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World Trade Negotiations.

Dáil Éireann Debate, Thursday - 11 March 2010

Thursday, 11 March 2010

Ceisteanna (8)

Bernard J. Durkan

Ceist:

8 Deputy Bernard J. Durkan asked the Minister for Agriculture, Fisheries and Food the steps he will take to safeguard Irish and European food producing interests in the context of World Trade Organisation; and if he will make a statement on the matter. [11916/10]

Amharc ar fhreagra

Freagraí ó Béal (3 píosaí cainte) (Ceist ar Minister for Agriculture, Fisheries and Food)

At present, despite high-level political commitments to conclude the WTO negotiations and notwithstanding the advanced stage of the negotiations, the prospects for a deal in 2010 are in doubt. The positions of some other key countries remain unclear and this has made progress difficult. That having been said, it is inevitable that the current WTO negotiating round will conclude at some point in the future and will set the policy environment for the future development of EU and Irish agriculture.

It is essential that we maintain coherence between our policy decisions on the future of the CAP and the negotiating process in the WTO talks. We must ensure that we do not undermine the competitiveness and sustainability of European and Irish agriculture by decisions taken in the context of the WTO negotiations and we need to adopt a coherent and co-ordinated approach to both policy dossiers.

My view is that by safeguarding Irish and European agriculture policy in the current negotiations on the future of the CAP and by adhering closely to the original objectives of the Common Agricultural Policy as set out in the Treaty of Rome and reiterated in the Lisbon treaty, these interests will then be safeguarded and compatible within the context of the world trade negotiations. EU agriculture policy must contain elements that protect farmers' incomes and thus maintain family farming in Europe. It also needs to ensure security of food supply and the delivery of quality products to consumers at reasonable prices.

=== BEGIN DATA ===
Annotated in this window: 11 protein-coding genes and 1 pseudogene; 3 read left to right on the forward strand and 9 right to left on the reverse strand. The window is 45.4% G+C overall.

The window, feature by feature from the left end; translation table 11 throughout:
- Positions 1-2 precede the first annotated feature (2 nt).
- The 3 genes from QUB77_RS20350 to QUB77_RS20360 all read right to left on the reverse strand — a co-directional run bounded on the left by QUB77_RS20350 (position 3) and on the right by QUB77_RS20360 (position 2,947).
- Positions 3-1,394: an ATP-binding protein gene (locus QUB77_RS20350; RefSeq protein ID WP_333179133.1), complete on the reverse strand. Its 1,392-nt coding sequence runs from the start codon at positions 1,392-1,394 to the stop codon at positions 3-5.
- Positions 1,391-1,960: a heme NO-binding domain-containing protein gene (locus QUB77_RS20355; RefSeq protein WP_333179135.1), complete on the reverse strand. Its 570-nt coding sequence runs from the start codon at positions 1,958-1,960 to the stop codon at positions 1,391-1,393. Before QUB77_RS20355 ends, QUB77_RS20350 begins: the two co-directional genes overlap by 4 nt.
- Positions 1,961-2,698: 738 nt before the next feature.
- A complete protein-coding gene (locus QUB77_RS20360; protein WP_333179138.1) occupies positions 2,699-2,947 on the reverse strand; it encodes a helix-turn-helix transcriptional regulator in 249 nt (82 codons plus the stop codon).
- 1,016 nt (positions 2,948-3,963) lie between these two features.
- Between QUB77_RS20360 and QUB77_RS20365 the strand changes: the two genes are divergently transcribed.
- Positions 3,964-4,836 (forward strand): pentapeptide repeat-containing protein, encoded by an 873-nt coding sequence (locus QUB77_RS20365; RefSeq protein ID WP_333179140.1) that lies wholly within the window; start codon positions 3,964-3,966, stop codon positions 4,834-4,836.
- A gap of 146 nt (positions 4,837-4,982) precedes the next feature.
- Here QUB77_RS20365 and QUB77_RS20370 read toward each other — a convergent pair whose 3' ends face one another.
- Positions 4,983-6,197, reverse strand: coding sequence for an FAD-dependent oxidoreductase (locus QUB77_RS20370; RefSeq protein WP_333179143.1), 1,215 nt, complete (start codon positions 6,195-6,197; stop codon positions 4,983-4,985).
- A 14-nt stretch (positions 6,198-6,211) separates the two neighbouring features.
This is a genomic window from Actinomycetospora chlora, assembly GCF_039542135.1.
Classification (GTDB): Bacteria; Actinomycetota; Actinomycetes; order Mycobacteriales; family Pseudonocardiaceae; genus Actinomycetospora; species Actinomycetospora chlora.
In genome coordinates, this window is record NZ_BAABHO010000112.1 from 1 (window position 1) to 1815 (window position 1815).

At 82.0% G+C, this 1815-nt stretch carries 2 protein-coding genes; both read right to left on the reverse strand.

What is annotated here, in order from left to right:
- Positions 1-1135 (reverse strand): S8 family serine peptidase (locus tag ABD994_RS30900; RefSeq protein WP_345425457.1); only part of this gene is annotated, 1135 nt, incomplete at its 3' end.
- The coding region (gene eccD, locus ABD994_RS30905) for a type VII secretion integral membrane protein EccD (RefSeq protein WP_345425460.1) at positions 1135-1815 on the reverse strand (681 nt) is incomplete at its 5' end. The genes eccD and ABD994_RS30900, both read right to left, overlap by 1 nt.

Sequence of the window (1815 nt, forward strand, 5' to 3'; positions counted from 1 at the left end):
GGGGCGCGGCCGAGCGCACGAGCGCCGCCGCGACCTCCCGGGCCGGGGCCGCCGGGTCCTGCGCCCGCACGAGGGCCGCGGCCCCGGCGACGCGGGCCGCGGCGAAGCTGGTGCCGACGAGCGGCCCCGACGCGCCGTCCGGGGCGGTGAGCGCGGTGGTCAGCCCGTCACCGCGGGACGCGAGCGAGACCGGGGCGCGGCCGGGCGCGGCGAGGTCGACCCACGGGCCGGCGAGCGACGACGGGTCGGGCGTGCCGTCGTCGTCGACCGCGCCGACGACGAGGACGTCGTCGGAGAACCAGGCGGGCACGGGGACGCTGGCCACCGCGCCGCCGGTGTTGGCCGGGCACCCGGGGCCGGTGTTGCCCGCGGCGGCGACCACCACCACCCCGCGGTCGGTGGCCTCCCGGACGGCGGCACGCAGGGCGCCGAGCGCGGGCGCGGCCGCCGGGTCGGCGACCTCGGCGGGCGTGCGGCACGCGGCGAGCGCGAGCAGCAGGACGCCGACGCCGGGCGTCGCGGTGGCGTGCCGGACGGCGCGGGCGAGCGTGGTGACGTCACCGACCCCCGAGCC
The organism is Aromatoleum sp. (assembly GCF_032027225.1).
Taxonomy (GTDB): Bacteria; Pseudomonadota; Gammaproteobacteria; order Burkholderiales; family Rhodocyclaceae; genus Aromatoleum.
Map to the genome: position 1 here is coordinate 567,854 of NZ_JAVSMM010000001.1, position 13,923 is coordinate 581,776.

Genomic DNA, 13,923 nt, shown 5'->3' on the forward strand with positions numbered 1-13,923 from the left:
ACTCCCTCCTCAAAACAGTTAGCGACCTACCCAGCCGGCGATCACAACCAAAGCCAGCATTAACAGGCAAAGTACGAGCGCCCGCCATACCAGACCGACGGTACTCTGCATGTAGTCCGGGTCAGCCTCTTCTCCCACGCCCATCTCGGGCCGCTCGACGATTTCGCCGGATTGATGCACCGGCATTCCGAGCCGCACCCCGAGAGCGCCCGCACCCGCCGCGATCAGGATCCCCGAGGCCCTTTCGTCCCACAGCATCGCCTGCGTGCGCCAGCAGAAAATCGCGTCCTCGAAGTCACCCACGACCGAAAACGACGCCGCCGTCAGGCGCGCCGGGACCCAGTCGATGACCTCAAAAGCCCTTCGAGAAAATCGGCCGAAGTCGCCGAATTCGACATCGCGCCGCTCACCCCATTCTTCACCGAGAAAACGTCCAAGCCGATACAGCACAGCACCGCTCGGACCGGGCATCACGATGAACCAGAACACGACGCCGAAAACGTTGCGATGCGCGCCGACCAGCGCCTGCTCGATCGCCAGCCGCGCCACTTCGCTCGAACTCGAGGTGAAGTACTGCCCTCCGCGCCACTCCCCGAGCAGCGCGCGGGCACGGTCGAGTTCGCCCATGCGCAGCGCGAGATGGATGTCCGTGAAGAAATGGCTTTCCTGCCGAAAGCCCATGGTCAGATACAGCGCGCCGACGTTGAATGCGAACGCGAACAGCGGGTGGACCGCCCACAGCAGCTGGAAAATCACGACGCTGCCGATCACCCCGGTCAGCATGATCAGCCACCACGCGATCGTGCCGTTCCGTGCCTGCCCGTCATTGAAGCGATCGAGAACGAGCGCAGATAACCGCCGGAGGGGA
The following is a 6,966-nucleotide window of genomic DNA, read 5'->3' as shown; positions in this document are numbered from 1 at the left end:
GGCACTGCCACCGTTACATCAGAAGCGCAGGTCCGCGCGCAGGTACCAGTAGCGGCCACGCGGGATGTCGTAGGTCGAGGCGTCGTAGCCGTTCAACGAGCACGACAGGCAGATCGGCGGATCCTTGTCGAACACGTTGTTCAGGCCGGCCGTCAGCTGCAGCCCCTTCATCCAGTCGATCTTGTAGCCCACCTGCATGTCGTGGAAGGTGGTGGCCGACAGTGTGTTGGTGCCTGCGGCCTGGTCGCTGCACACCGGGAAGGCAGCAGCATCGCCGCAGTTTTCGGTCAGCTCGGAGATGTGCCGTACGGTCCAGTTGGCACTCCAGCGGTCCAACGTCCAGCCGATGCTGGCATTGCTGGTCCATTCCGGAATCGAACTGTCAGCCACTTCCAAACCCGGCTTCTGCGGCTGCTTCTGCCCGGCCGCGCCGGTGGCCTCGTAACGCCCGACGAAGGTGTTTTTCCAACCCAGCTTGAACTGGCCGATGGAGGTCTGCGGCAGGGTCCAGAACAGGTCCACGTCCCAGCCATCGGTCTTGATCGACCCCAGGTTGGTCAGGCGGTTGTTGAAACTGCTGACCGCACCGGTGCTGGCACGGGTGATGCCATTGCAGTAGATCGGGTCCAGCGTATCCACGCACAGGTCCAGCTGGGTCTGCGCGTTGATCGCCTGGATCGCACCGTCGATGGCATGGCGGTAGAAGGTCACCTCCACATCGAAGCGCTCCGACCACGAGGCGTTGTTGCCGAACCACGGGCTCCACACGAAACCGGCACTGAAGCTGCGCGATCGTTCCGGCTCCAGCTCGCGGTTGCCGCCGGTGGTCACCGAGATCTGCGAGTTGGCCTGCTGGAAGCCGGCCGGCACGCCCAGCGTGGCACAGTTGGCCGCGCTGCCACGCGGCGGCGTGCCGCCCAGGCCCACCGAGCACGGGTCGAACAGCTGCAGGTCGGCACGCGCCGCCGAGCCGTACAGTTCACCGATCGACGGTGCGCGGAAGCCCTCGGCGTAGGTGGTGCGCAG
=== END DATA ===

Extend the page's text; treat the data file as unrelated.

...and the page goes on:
Essentially, future EU agricultural policy must be based on the twin goals of competitiveness and sustainability and it must have sufficient resources to meet these goals. These objectives apply equally whether the discussion concerns the future of the Common Agricultural Policy or the WTO trade talks. They are points that I have pressed strongly in discussions to date with other member states and in the Council of Ministers and I am pleased that there is strong support for my views with my ministerial colleagues.

Is there a final position on the EU's position in terms of this negotiation or are there continuous bilateral talks on the Irish position at the WTO?

That is particularly relevant in view of the fact that the review of the Common Agricultural Policy is under way at present and there is a change in Commissioners as well. These are particular issues. However, at every opportunity we highlight the fact that we can only support a WTO deal that is ambitious, fair and balanced.

Less than two weeks ago I attended the OECD ministerial meeting on agriculture and food. While we were not discussing trade talks at that meeting, at any time in our various discussions on the future challenges in agriculture and food of climate change and food security when the issue of trade entered into the dialogue, the unanimity and similarity of views dissipated quickly. There are significant divergences. The OECD, as Deputy Sherlock would be aware, consists of approximately 40 countries — some members of the European Union, large member states outside it such the United States, Australia, New Zealand, Canada, Mexico, Chile.

There is a divergence of views. In December last, Mr. Lamy, the Director-General of the WTO, was planning to hold a ministerial conference. That did not happen; there was a technical meeting. My understanding from the WTO, and from our regular questioning of this issue, is that there will be a meeting to assess the situation at the end of this month. By and large, that will be on technical measures, and at official, not ministerial, level.

Inevitably, there will be another world trade agreement. We do not know, however, whether it will be at the conclusion of this Doha round. There are substantially divergent views on the matter. The British Prime Minister, Mr. Brown, and others in the G8-G20 fora were putting out the message that with global economic turbulence, an international trade agreement would be a stimulus to economic development. A fair and balanced deal would help to create economic regeneration which we are all working towards. It cannot, however, be at the expense of the agrifood sector in the European Union.

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